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OriginsThe Search for Our Prehistoric Past$
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Frank H. T. Rhodes

Print publication date: 2016

Print ISBN-13: 9781501702440

Published to Cornell Scholarship Online: January 2017

DOI: 10.7591/cornell/9781501702440.001.0001

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“Endless Forms, Most Beautiful and Most Wonderful”

“Endless Forms, Most Beautiful and Most Wonderful”

Chapter:
(p.224) 15 “Endless Forms, Most Beautiful and Most Wonderful”
Source:
Origins
Author(s):

Frank H. T. Rhodes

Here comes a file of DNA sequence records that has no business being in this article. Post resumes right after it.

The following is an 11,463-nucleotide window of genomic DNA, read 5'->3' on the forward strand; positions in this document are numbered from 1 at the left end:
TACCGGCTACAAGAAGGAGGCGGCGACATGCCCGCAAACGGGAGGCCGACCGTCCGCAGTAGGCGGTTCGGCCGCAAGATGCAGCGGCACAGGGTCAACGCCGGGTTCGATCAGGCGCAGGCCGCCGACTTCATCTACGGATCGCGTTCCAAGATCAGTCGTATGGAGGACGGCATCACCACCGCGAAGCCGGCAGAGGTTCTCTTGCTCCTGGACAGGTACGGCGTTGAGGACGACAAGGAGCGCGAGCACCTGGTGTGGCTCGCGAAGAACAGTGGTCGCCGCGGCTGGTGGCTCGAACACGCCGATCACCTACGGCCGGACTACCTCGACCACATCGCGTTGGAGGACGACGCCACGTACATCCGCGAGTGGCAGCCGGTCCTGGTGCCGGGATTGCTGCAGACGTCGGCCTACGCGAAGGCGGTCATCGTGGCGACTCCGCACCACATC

Publisher:
Cornell University Press
DOI:10.7591/cornell/9781501702440.003.0015

This chapter illustrates the richness of marine life and how they contribute to the overall life and ecological balance of our planet. It looks particularly at the vertebrates and invertebrates residing in the ocean, with the latter being the most prolific. The simplest and most abundant invertebrates are the living protists, almost all of microscopic size, including foraminifera, algae, and diatoms; between them, these form the foundation of the complex food chain that supports the richness of marine life. From here the chapter turns to the larger invertebrates; such as the arthropods, sponges, corals, and so on—many of which had largely undergone relatively little change throughout prehistory. The marine vertebrates, in contrast, have undergone considerable change, particularly during the Mesozoic and Cenozoic periods.

Keywords:   oceanic life, marine life, marine vertebrates, marine invertebrates, protists

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